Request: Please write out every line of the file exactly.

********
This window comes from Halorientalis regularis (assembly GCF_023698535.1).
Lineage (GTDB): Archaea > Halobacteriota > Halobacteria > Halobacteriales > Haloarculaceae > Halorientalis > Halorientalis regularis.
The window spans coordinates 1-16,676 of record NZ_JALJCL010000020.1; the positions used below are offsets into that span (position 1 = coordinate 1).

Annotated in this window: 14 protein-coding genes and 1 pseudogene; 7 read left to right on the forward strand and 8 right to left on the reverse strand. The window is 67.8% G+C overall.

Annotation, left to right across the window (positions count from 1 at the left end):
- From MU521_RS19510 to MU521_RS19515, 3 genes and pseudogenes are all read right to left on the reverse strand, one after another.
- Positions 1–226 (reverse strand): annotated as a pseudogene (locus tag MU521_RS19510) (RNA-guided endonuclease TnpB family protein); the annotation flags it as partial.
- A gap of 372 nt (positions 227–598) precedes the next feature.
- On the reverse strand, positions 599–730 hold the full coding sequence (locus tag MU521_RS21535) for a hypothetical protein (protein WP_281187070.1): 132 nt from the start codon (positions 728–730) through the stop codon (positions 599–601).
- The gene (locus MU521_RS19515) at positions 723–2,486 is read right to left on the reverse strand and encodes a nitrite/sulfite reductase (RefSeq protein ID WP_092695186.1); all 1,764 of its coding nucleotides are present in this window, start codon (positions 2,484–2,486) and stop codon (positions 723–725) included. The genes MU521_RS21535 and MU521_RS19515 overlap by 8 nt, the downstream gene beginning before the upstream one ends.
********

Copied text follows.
This window comes from Halorientalis regularis (assembly GCF_023698535.1).
Lineage (GTDB): Archaea > Halobacteriota > Halobacteria > Halobacteriales > Haloarculaceae > Halorientalis > Halorientalis regularis.
The window spans coordinates 1-16,676 of record NZ_JALJCL010000020.1; the positions used below are offsets into that span (position 1 = coordinate 1).

Annotated in this window: 14 protein-coding genes and 1 pseudogene; 7 read left to right on the forward strand and 8 right to left on the reverse strand. The window is 67.8% G+C overall.

Annotation, left to right across the window (positions count from 1 at the left end):
- From MU521_RS19510 to MU521_RS19515, 3 genes and pseudogenes are all read right to left on the reverse strand, one after another.
- Positions 1–226 (reverse strand): annotated as a pseudogene (locus tag MU521_RS19510) (RNA-guided endonuclease TnpB family protein); the annotation flags it as partial.
- A gap of 372 nt (positions 227–598) precedes the next feature.
- On the reverse strand, positions 599–730 hold the full coding sequence (locus tag MU521_RS21535) for a hypothetical protein (protein WP_281187070.1): 132 nt from the start codon (positions 728–730) through the stop codon (positions 599–601).
- The gene (locus MU521_RS19515) at positions 723–2,486 is read right to left on the reverse strand and encodes a nitrite/sulfite reductase (RefSeq protein ID WP_092695186.1); all 1,764 of its coding nucleotides are present in this window, start codon (positions 2,484–2,486) and stop codon (positions 723–725) included. The genes MU521_RS21535 and MU521_RS19515 overlap by 8 nt, the downstream gene beginning before the upstream one ends.